Today's News

  • Editorial Thumbs

    Thumbs UP for ... A PURPLE PLATE. We imagine there will be many people jockeying for the lower numbers if Highlands University succeeds in getting its own auto license plates. This kind of plate, available to the general public for an extra charge, is along the lines of the kind seen around town boasting the UNM Lobos. Our proposed plate is prettier. Designed by Highlands public information director Sean Weaver, it features a swath of purple across the top, with “HU” in large letters and “New Mexico Highlands” at the base.

  • Bank buys historic building

    Community First Bank Las Vegas has acquired the Crockett Building -- better known as the historic Murphey's Drug Store.

    The building at 600 Douglas Ave. is one block north from the bank’s main office.

    The bank’s initial plans are to relocate its teller and new accounts representatives, loan department and senior management to the Crockett Building. The operations and IT functions will remain at the current main office in the interim.

  • Letter: Don't let up in the public land fight

    On behalf of the hundreds of interested people whom I have had the pleasure of working beside on the protest to what we define as an assault on the people of New Mexico, I would like to thank Attorney General King and his office, and the New Mexico Supreme Court for taking legal action against Public Land Commissioner Patrick Lyons and his office.

  • Graham in for NCAA meet

    Ranked third nationally in the triple jump and fifth in the pentathlon, New Mexico Highlands’ Angella Graham could be the school’s strongest contender for an NCAA Division II national championship.

    Graham qualified for this spring’s national indoor meet with performances at separate University of New Mexico-hosted meets this past month.

  • Raton routs Dons

    West Las Vegas’ boys’ basketball team stepped into the cellar of District 2-3A on Wednesday, and former cellar-dweller Raton escaped at the Dons’ expense.

    The host Tigers surged late in the first half to blow open a close game, and they’d end up winning 65-48.

    With identical 1-6 district records and a split of the regular-season series, WLV and Raton are technically tied for fifth place. But because the Tigers won by 19 compared to  West’s 47-41 victory back on Jan. 23, they own the tiebreaker.

  • Highlands restructures scholarships

    Back in 2006, Highlands University established a tuition-free scholarship for freshmen called the Hope Scholarship.

    The goal: Increasing enrollment.

    The scholarship was available to first-time students regardless of age, financial need or their residence, although in recent times, international students have not been eligible.

    New Mexico high school graduates are eligible for the Lottery Scholarship, but must carry 12 hours and maintain a 2.5 grade point average.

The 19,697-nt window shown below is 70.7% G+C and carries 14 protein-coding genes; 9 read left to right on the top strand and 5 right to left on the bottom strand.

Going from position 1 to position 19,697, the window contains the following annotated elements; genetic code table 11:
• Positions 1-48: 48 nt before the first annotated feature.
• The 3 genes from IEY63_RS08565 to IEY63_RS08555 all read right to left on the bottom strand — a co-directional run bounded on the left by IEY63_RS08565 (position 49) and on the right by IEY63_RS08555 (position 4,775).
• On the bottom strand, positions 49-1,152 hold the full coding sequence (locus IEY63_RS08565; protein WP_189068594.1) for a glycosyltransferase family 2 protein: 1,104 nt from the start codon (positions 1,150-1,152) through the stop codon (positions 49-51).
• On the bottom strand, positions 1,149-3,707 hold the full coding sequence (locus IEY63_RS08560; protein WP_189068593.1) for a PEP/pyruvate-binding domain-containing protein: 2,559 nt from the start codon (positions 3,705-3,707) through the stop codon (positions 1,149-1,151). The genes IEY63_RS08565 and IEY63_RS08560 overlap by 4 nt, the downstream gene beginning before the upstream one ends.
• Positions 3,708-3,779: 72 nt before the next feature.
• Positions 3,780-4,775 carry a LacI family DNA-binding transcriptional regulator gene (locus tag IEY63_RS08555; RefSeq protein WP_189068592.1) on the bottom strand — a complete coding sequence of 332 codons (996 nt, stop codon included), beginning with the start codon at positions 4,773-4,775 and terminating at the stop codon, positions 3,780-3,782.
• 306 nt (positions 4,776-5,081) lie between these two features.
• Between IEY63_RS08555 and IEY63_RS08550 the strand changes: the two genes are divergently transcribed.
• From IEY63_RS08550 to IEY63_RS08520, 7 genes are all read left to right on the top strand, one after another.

• Horsemen nip Cards in rematch

    Robertson and host St. Michael’s again treated fans to a close, entertaining boys’ basketball game, but the Horsemen evened the season series with a 47-42 win Wednesday night at Perez-Shelley Gymnasium.

    The loss dropped the Cardinals to 15-6 and 3-4, good for fourth in the District 2-3A chase with three games left for each district team. St. Mike’s is 14-9, 5-2, sandwiched between Santa Fe Indian (7-0) and Pojoaque (4-3) in the standings.

  • Bodies found on east side

    Authorities are treating the death of a Las Vegas man as a homicide.

    The body of Michael Ortiz, 20, 1024 Second St., was found on the property of BTU Block & Concrete in the 1500 block of Commerce Street around 8:30 a.m. Wednesday.

    Ortiz’s family had reported him missing to Las Vegas police early Monday afternoon, saying they hadn’t seen him for four days, Police Chief Gary Gold said.

  • Above and Beyond: Never missed a day

    When it comes to school, Bonita Baca has always been marked as present. She’s never been a no-show since the beginning of kindergarten.

    Not one single day.

    “I just love school, I love learning,” said the West Las Vegas senior.

    Baca is also a year into her college career, having taken dual-enrollment classes at Highlands University. She maintains a 4.1 grade point average as a senior, and has earned a 4.0 GPA in her studies at Highlands University.

    West Las Vegas Principal Gene Parson said everything about this teenager is impressive.

  • CEO won't have to go to meetings

    The administrator for Alta Vista Regional Hospital won’t have to keep showing up at every monthly meeting of the San Miguel County Commission.

    In November, the county had started requiring Grogan or some other top hospital official to attend meetings, so someone would be available to answer questions about indigent payments to Alta Vista.

    Alta Vista gets regular payments from the county for providing health care to the poorest residents. Counties all around do the same for their respective hospitals.